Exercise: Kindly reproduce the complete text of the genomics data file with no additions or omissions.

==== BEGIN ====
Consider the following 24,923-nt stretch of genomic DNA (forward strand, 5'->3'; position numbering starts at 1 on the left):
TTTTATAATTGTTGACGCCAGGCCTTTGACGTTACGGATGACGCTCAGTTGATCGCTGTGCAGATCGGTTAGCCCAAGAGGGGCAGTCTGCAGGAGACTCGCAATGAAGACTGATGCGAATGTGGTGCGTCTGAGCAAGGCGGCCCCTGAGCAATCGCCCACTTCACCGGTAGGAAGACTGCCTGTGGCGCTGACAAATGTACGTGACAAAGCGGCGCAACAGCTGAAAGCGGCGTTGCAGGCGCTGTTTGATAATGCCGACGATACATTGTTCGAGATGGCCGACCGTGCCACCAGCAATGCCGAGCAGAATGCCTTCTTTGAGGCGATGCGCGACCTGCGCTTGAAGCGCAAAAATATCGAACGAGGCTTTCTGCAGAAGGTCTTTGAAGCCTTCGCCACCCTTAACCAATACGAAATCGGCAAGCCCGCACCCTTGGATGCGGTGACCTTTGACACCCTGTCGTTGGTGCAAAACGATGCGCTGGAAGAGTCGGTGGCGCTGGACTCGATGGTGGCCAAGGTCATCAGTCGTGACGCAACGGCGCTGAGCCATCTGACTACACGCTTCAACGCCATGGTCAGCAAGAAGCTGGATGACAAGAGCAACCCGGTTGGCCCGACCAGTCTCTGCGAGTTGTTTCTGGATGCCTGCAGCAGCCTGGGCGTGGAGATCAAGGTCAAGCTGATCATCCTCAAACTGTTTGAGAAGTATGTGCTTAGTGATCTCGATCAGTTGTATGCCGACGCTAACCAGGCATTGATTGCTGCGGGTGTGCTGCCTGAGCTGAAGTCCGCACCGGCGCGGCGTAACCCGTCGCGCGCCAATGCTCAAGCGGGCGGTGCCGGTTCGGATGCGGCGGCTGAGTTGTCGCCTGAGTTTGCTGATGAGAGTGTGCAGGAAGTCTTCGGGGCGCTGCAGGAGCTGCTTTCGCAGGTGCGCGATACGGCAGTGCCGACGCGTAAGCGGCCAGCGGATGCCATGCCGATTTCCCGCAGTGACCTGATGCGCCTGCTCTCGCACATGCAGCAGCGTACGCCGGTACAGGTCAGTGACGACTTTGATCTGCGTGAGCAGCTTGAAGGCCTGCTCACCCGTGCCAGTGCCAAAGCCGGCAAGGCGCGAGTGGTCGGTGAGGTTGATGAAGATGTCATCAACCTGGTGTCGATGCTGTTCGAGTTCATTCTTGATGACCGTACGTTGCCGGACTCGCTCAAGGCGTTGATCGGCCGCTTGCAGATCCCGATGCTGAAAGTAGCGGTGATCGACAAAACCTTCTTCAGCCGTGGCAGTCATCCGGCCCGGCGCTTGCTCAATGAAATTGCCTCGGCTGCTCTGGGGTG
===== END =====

Consider the following 24,923-nt stretch of genomic DNA (forward strand, 5'->3'; position numbering starts at 1 on the left):
TTTTATAATTGTTGACGCCAGGCCTTTGACGTTACGGATGACGCTCAGTTGATCGCTGTGCAGATCGGTTAGCCCAAGAGGGGCAGTCTGCAGGAGACTCGCAATGAAGACTGATGCGAATGTGGTGCGTCTGAGCAAGGCGGCCCCTGAGCAATCGCCCACTTCACCGGTAGGAAGACTGCCTGTGGCGCTGACAAATGTACGTGACAAAGCGGCGCAACAGCTGAAAGCGGCGTTGCAGGCGCTGTTTGATAATGCCGACGATACATTGTTCGAGATGGCCGACCGTGCCACCAGCAATGCCGAGCAGAATGCCTTCTTTGAGGCGATGCGCGACCTGCGCTTGAAGCGCAAAAATATCGAACGAGGCTTTCTGCAGAAGGTCTTTGAAGCCTTCGCCACCCTTAACCAATACGAAATCGGCAAGCCCGCACCCTTGGATGCGGTGACCTTTGACACCCTGTCGTTGGTGCAAAACGATGCGCTGGAAGAGTCGGTGGCGCTGGACTCGATGGTGGCCAAGGTCATCAGTCGTGACGCAACGGCGCTGAGCCATCTGACTACACGCTTCAACGCCATGGTCAGCAAGAAGCTGGATGACAAGAGCAACCCGGTTGGCCCGACCAGTCTCTGCGAGTTGTTTCTGGATGCCTGCAGCAGCCTGGGCGTGGAGATCAAGGTCAAGCTGATCATCCTCAAACTGTTTGAGAAGTATGTGCTTAGTGATCTCGATCAGTTGTATGCCGACGCTAACCAGGCATTGATTGCTGCGGGTGTGCTGCCTGAGCTGAAGTCCGCACCGGCGCGGCGTAACCCGTCGCGCGCCAATGCTCAAGCGGGCGGTGCCGGTTCGGATGCGGCGGCTGAGTTGTCGCCTGAGTTTGCTGATGAGAGTGTGCAGGAAGTCTTCGGGGCGCTGCAGGAGCTGCTTTCGCAGGTGCGCGATACGGCAGTGCCGACGCGTAAGCGGCCAGCGGATGCCATGCCGATTTCCCGCAGTGACCTGATGCGCCTGCTCTCGCACATGCAGCAGCGTACGCCGGTACAGGTCAGTGACGACTTTGATCTGCGTGAGCAGCTTGAAGGCCTGCTCACCCGTGCCAGTGCCAAAGCCGGCAAGGCGCGAGTGGTCGGTGAGGTTGATGAAGATGTCATCAACCTGGTGTCGATGCTGTTCGAGTTCATTCTTGATGACCGTACGTTGCCGGACTCGCTCAAGGCGTTGATCGGCCGCTTGCAGATCCCGATGCTGAAAGTAGCGGTGATCGACAAAACCTTCTTCAGCCGTGGCAGTCATCCGGCCCGGCGCTTGCTCAATGAAATTGCCTCGGCTGCTCTGGGGTG